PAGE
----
ORLANDO, Fla. – Tech experts describe the world of cryptocurrency as the new Wild West. Just like the wild west of old, they say there are outlaws and bandits ready to take your money.
Federal prosecutors have filed charges against three central Florida men: Ramon Antonio Perez Arias, Juan Antonio Tacuri Fajardo, and Jose Ramiro Coronado Reyes. They say the trio conspired with a Brazilian man, Francisley Valdevino da Silva, to scheme hundreds of mostly Spanish-speaking investors out of more than eight million dollars through a cryptocurrency platform called Forcount.
“The SEC has an excellent batting average,” said Nejame Law partner Albert Yonfa, “they don’t go after these types of cases unless they have overwhelming evidence that this was, in fact, an illicit scheme.
The Securities and Exchange Commission says da Silva is the “self proclaimed ‘boss of the pyramid scammers.'” While this group used Forcount to lure investors with the promise of cryptocurrency riches, prosecutors say all they were really selling was an old-fashioned pyramid scam.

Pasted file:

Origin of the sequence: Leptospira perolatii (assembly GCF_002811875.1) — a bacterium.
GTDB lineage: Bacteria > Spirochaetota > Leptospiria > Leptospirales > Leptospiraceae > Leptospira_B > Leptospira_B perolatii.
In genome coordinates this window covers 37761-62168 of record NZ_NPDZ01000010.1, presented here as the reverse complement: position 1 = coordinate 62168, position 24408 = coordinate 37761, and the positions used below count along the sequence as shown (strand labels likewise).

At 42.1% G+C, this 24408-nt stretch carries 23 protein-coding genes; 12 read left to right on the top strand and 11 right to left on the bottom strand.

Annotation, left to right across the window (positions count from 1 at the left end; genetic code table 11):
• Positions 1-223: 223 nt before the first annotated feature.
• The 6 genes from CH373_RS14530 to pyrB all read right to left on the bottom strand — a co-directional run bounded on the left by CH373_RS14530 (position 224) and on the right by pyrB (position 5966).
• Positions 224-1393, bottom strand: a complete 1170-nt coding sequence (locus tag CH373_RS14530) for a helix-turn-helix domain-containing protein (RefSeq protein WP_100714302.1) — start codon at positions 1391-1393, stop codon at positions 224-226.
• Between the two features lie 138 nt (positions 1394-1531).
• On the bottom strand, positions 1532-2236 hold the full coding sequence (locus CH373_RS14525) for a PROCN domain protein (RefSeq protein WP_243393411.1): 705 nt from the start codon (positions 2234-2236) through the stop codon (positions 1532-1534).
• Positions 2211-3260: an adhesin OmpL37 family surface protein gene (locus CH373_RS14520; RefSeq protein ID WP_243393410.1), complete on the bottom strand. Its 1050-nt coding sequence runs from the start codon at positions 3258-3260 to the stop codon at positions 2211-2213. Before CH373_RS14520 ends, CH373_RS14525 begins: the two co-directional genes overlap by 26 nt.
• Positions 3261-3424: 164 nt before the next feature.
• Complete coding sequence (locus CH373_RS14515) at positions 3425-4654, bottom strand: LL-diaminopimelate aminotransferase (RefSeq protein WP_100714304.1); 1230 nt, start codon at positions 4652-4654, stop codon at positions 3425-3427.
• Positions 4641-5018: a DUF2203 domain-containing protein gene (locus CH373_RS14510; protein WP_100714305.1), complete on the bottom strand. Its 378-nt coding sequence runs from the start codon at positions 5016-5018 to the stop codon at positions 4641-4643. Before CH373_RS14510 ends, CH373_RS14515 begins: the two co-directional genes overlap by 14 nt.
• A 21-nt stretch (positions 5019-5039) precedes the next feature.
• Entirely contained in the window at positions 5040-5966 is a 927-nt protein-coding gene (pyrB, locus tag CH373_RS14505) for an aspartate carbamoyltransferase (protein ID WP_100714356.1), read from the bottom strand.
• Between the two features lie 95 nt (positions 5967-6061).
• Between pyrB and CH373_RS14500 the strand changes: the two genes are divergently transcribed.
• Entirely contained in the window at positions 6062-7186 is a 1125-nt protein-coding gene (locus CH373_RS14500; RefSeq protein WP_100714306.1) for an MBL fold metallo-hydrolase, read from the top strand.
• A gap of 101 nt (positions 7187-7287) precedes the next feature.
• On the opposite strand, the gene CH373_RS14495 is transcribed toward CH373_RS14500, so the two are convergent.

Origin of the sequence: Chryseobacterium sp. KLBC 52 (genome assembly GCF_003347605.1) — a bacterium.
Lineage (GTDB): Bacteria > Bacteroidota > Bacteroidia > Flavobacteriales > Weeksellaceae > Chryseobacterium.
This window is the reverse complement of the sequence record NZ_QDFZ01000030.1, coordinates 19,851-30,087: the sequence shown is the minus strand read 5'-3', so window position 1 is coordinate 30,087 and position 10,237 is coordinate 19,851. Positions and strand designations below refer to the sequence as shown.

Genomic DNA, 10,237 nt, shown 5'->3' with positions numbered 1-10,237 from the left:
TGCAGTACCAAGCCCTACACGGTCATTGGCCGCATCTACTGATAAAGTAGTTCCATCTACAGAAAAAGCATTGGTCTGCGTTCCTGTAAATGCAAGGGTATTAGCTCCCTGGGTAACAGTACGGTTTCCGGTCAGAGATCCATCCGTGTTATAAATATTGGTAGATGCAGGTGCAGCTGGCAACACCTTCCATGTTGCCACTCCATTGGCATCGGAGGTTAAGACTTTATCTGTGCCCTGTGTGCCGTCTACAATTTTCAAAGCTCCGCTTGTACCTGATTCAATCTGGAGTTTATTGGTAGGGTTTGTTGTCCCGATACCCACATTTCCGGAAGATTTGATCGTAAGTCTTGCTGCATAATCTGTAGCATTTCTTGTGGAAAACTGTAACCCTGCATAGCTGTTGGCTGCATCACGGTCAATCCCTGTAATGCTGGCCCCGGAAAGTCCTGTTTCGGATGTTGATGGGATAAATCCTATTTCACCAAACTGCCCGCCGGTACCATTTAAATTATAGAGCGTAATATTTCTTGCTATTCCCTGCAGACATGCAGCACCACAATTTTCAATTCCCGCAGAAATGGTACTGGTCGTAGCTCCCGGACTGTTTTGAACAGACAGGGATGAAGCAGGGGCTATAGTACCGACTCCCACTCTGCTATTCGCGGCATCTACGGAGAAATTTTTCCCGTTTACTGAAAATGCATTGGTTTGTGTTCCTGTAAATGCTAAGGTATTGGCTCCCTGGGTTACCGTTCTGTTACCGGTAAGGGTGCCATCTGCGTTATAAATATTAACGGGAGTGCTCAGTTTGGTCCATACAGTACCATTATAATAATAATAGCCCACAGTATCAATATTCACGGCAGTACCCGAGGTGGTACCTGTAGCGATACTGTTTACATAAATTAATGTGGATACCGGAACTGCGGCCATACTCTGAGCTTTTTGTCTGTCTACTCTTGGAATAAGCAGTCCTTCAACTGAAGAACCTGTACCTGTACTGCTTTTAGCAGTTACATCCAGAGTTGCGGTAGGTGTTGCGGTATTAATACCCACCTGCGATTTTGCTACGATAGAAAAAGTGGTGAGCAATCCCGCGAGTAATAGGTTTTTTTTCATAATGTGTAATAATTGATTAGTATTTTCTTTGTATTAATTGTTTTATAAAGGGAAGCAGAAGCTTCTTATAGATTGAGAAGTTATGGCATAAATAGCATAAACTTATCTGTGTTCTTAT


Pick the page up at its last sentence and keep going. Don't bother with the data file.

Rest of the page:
“Granted, people have made a ton of money from crypto, but recently people have lost millions of dollars as well, so I think there’s so much hype around this that it can be used to exploit people, unfortunately,” said Orlando-based tech expert Tom Jelneck.
Prosecutors say the Forcount app and website started up in July 2017 and collapsed toward the end of 2020. During that time, they say the group just used new investors’ money to make it seem like existing users were getting good returns — a classic Ponzi scheme, dressed up in cryptocurrency sparkle.
In the meanwhile, investigators say the four suspects were buying luxury goods, homes, and cars with the cash. Tech experts Jelneck says investors need to do their research and not fall for scammers’ tricks. “I think there’s a lot of common sense that needs to come into play now, and also a feeling of ‘this feels too good to be true, and maybe I shouldn’t be looking down this road.”
Prosecutors say these suspects face charges including wire fraud and money laundering. Each count could land them in prison for 20 years.